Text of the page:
Biology at SBC



The students in BIOL 224, General Ecology, are conducting a survey of the adult spotted salamanders (Ambystoma maculatum) breeding in the small pond behind the science building.  The salamanders have been breeding successfully in this pond for many years, but the introduction of mosquitofish into the pond four years ago raised concern that the population may not be recruiting any new individuals.

This class project is supervised by Biology Professor Linda Fink and by visiting naturalist Mike Hayslett.   Ahead of the first warm spring rain, we installed drift fences and had a practice drill.  On 1 March, warm afternoon temperatures and rain starting at dinner time provided perfect conditions, and the class assembled in the lab at 6:30pm.

News stories about this project appeared on the SBC news site and in the Amherst New Era Progress.

In late February we had a practice run.  Without rain and without salamanders, it was a breeze.

All photographs of the salamander project were taken by Linda Fink and by Suzanne Ramsey of SBC College Relations




7:00pm I went out to catch any early movers... Went clockwise starting at line D. Found 2 at D, 1 at C, 1 at A, 0 at F and then we got to E....! Here we found almost 20 in E1, E2...and so on all the way up to E5. We radioed in to inform everyone it was the big night.  J.W.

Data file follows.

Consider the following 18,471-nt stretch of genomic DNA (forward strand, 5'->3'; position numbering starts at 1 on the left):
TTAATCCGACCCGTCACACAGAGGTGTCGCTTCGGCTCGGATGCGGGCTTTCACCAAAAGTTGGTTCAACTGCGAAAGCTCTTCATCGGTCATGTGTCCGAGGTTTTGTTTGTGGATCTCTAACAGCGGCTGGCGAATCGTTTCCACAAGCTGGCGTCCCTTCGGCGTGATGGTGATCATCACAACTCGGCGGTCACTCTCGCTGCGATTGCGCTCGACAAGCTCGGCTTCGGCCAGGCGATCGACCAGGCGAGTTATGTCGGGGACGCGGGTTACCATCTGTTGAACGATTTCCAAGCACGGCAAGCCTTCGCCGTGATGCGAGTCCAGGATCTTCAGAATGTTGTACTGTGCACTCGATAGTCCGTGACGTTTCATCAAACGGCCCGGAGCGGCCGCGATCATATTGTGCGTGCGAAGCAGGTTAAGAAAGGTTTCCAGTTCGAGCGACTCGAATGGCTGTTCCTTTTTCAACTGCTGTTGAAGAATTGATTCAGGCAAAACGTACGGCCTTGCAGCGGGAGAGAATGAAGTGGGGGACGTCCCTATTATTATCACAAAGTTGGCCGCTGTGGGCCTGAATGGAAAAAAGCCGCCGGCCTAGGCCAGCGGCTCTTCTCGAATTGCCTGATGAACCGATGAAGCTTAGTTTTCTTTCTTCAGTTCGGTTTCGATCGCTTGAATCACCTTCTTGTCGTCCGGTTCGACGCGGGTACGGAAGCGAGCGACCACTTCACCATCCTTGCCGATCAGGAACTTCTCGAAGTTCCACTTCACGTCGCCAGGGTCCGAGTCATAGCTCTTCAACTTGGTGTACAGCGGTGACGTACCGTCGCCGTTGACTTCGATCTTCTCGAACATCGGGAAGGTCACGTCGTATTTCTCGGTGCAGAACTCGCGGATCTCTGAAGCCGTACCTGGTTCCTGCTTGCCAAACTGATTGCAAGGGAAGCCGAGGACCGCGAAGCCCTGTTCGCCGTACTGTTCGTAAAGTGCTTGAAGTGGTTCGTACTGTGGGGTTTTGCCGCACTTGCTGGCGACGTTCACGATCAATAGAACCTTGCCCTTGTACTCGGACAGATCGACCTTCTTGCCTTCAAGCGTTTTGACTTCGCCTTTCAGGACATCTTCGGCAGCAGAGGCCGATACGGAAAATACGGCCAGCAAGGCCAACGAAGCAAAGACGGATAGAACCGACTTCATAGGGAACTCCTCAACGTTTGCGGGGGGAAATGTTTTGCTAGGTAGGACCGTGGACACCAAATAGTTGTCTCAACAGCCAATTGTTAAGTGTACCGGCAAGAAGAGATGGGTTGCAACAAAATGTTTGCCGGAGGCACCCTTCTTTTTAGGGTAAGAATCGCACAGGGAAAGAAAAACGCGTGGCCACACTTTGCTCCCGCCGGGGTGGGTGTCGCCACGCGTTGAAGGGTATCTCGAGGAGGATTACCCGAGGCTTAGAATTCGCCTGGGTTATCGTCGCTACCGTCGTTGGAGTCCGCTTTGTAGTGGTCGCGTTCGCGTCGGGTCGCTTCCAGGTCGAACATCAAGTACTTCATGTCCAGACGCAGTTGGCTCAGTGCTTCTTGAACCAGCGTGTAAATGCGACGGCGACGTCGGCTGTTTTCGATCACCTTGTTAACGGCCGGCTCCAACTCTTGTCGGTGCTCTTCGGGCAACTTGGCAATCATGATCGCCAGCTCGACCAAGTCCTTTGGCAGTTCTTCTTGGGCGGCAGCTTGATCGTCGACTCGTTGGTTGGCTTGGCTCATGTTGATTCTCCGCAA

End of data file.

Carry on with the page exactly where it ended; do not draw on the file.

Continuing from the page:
Everyone had a job.


Mike Hayslett supervised the lab processing


Professor Fink photographed the salamanders





The salamanders coming from lines C,D and A seemed larger than the salamanders at E and F.   J.W.

What I observed is that there were very few young, small ones. The females are bigger than the males, they were a lot fatter, because of the eggs. Some of them had very big spots, while others had smaller ones. R.P.

A salamander with a trifurcated toe

A female with virtually no spots




As more and more came into the lab, and there was a bigger backup, I moved to working only with the intake of the salamanders. It was a neat job because I was able to see and document every salamander that was coming into the lab. We assigned each salamander an individual identification number, and we recorded the trap it came from and the time...After we assigned each salamander their identification number, we sent them off to a processing group.... In 4 hours, I was able to handle over 200 salamanders. ...The only thing that I wasn't too happy about was that at one point in processing I opened a bag full of salamanders, and a HUGE FURRY SPIDER came crawling out of the bag and went up my sleeve. That wasn't cool. L.M.


This project was a great learning experience. It opened my eyes to the importance of vernal pools and small ponds. Without these habitats these spotted salamanders couldn't exist.  J.S.


I did not think that spending 6:30pm to 1:00 am would be fun while collecting salamanders, but I actually had fun! I was very tired at the end, but it was a good experience and I will never forget it. BC.

Well this certainly was a life experience and I realize that I love handling these critters. I thought they looked like cartoon characters. ... I LOVE SALAMANDERS. S.D.


It was really fun to get to work with other professors on such an equal level. They were all a lot of fun to work with. The class really stepped up and did a great job last night.  J.W.